This was much harder to identify and I think it must be the Grass Lily, Chlorophytum rigidum perhaps? It has a very localised habitat and this is exactly the right area. But the picture in the book isn’t great so I would be happy to be corrected.

Chlorophytum rigidum?

Chlorophytum rigidum?

Glorious Sunday Fynbos Flowers

After a golden day on Saturday when we were out all day with no time to run on the farm, we finally set off late on Sunday morning, the dogs and I.  Just as we left the house a light drizzle began to fall and I went back, wisely as it turned out, for a rain jacket.  It was only drizzling as we ran down the drive and then started to climb, but by the time we got high on the farm the weather had closed in.  Somehow this line of pines with the dams below always seems a little Japanese to me – is that an odd thought here in the uplands of Paarl?  Perhaps it is.

The landscape Japaned by the mist and the light

The landscape Japaned by the mist and the light

Luckily the weather hadn’t deterred us and some flowers glow and seem to photograph even better in the rain.  Take this Cyphia volubilis, the delicate white creeper.  There is one on the drive that is climbing all the way up this unidentified and rather plain shrub.

Cyphia volubis

Cyphia volubis

A close up reveals the charm and beauty of this delicate flower, notice the tiny pink spots at the centre, and of course the drops of rain, proof of our damp run.

Cyphia volubilis - detail

Cyphia volubilis – detail

All over the farm these yellow shrubs are flowering profusely, it is Hermannia grossularifolia I believe; there are as many as 60 fynbos subspecies but this one looks right, it belongs on these sandstone slopes and is flowering at exactly the right time of year.

Hermannia grossularifolia

Hermannia grossularifolia

Another flowering shrub is this one that I’ve posted before, unidentified until a friend pointed out that it is the common Tickberry (thank you Gilly), which used to be called Chrysanthemoides monilifera but is now correctly identified as Osteospermum moniliferum.  This shrub, although included as fynbos, is not unique to the fynbos region but grows happily, wild and in gardens, all the way up to tropical Africa.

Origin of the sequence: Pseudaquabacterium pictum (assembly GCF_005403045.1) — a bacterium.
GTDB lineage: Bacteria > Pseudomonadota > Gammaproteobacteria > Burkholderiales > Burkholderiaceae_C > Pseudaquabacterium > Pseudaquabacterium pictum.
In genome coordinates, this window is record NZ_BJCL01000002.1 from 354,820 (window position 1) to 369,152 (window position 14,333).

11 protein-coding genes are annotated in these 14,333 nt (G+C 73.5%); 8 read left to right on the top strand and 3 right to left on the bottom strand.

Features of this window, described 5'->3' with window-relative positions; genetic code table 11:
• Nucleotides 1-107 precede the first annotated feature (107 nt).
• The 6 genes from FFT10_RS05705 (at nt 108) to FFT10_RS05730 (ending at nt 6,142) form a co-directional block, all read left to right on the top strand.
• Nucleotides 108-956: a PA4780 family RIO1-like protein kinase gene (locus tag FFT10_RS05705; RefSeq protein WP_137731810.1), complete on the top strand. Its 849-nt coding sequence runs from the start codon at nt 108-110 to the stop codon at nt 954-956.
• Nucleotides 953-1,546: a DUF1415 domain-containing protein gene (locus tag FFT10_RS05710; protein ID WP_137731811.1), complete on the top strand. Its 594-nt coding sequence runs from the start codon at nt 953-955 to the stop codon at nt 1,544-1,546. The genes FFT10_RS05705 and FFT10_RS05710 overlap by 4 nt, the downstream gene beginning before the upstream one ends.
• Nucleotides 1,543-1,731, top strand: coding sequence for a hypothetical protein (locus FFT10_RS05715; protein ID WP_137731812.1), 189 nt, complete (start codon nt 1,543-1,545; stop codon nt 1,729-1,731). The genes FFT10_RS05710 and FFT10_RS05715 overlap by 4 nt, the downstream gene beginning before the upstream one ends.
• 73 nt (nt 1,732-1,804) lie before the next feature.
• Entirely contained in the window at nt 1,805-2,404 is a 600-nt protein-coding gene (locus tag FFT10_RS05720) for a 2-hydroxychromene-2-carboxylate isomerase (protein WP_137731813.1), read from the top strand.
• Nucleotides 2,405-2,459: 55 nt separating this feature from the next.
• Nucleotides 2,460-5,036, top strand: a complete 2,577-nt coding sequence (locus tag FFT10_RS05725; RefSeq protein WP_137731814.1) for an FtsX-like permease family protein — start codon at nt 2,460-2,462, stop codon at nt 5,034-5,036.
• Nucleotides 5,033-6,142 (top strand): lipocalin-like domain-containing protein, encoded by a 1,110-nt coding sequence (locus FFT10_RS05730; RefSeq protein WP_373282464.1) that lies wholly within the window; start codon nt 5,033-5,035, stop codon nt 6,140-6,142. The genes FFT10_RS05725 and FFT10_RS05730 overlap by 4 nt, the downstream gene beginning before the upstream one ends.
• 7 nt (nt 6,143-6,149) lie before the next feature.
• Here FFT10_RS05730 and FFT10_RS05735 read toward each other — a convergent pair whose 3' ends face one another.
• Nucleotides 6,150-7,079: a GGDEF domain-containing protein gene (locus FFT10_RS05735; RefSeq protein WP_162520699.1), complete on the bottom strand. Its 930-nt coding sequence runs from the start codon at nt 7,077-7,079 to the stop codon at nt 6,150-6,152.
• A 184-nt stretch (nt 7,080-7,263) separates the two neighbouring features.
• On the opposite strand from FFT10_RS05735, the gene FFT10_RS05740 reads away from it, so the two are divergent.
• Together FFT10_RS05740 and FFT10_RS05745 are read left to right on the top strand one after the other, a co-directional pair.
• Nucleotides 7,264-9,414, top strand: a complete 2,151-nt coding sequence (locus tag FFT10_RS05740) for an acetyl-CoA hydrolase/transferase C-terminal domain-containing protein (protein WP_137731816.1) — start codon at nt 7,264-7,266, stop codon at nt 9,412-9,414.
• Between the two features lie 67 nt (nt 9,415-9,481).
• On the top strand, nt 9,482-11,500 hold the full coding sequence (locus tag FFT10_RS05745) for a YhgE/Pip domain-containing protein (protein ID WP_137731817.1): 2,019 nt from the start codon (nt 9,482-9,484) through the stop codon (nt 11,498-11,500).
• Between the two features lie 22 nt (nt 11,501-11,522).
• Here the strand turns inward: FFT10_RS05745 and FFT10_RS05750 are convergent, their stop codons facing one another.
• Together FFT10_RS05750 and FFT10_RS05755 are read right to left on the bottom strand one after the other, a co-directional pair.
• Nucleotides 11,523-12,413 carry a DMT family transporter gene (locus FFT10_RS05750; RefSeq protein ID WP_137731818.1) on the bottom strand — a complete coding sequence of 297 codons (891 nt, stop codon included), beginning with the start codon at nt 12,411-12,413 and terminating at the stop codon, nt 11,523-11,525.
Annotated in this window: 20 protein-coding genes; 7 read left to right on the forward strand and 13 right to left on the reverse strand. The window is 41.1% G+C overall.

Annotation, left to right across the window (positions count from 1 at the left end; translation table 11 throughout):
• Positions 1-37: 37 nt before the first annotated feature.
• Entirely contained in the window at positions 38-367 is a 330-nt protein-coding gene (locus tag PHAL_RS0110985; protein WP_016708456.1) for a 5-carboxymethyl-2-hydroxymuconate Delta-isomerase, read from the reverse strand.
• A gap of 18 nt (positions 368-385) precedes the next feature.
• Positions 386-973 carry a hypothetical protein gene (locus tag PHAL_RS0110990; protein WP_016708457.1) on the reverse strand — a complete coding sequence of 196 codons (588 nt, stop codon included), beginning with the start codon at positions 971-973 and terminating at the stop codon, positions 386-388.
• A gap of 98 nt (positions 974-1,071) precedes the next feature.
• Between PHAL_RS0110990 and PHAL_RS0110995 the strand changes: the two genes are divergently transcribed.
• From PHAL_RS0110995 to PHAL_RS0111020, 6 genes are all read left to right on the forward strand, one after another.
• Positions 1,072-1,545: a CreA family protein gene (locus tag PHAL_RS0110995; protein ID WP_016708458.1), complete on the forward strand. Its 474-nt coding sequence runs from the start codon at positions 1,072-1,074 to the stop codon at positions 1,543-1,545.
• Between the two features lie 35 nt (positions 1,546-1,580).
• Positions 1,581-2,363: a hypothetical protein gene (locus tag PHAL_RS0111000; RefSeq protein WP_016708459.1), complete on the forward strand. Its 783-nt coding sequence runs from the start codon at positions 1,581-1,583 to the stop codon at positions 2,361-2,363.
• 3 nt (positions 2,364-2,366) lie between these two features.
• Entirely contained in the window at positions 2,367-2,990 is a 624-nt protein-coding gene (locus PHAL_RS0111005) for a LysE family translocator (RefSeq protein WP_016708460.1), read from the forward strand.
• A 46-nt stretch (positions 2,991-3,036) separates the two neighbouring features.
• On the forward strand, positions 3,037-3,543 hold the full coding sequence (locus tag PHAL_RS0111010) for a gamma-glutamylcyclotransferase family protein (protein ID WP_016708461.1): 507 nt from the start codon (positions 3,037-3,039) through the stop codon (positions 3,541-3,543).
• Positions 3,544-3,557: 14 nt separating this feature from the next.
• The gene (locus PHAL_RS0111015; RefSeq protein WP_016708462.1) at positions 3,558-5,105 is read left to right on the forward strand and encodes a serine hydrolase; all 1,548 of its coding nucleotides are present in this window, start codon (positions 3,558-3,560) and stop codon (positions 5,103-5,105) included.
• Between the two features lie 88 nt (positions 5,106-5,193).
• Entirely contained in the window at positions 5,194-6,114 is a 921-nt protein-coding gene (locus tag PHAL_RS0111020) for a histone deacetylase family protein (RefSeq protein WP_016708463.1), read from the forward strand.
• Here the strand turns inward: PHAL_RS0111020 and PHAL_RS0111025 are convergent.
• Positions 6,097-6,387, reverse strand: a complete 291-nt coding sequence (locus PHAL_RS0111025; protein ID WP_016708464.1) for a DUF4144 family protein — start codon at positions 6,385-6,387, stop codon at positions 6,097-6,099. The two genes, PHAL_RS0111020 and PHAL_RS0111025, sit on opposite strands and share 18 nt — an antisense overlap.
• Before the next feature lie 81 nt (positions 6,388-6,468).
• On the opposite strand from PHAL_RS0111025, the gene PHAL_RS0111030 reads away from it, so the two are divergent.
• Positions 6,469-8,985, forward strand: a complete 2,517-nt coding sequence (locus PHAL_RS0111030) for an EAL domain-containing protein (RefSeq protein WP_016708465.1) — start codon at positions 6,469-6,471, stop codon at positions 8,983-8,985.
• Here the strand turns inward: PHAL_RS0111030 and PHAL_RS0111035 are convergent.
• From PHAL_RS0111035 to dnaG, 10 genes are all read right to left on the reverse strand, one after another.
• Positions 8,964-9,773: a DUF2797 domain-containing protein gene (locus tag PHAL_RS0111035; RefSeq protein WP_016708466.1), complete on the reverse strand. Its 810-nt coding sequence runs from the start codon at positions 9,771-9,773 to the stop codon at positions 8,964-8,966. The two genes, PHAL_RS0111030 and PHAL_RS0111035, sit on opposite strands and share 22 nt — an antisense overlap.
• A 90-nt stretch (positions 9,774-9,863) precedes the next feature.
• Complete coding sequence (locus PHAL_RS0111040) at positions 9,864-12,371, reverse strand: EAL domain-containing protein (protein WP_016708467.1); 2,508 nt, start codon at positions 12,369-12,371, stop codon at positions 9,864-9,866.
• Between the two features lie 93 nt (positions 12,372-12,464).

Osteospermum moniliferum

Osteospermum moniliferum

An oft-posted winter flower was the wild rosemary, Eriocephalus africanus and I though it would be interesting to post it now that it has gone to seed.  With so many seedheads one can understand why it is so prolific on the mountain.

Eriocephalus africana - gone to seed

Eriocephalus africana – gone to seed

The light lent itself perfectly to capturing the magnificent white Erica which I believe to be the plukenetii.  It could be the coccinea, but the book says that particular subspecies does not exist in white and this is most definitely white.  Magnificent with its protruding anthers.  This is a common Erica and occurs all over the farm in many colours.

Erica plukenetii (?)

Erica plukenetii (?)

At this time of year the lands are full of flowers among the buchu.  The overall effect can be hard to photograph although this field of senecio high up in the lands gives a good sense of the colour and effect even on a dark day.

The lands full of flowers, primarily Senecio

The lands full of flowers, primarily Senecio

Saving the best for last.  One of the loveliest sights on the farm occurs at this time of year when this particular Leucadendron turns coral coloured. One of the interesting things about the Leucadendron family is that although less flashy than the protea to which it is related, it tends to be highly localised, fussy and choosy about where any particular subspecies will grow.  This appears to be Leucadendron tinctum, the name giving away the remarkable change in colour at this time of year.  The shrubs are everywhere in the higher parts of the farm and the effect is magnificent, one of our all time favourites.

The magnificent Leucadendron tinctum

The magnificent Leucadendron tinctum

 

I hsd planned a long run covering most of the farm, but by the time we reached what we call the look out it was raining heavily, I was tired slow and a bit sore after a lot of travel and show jumping on Saturday. The dogs were soaked and had been very patient as I took photos on the way up, not that they care, they happily sniff and hunt although Seamus, who misses us when we are gone, never left my side. So we put away thoughts of fynbos and plodded a little wearily down the hill to lunch, a fire and an afternoon in front of the TV.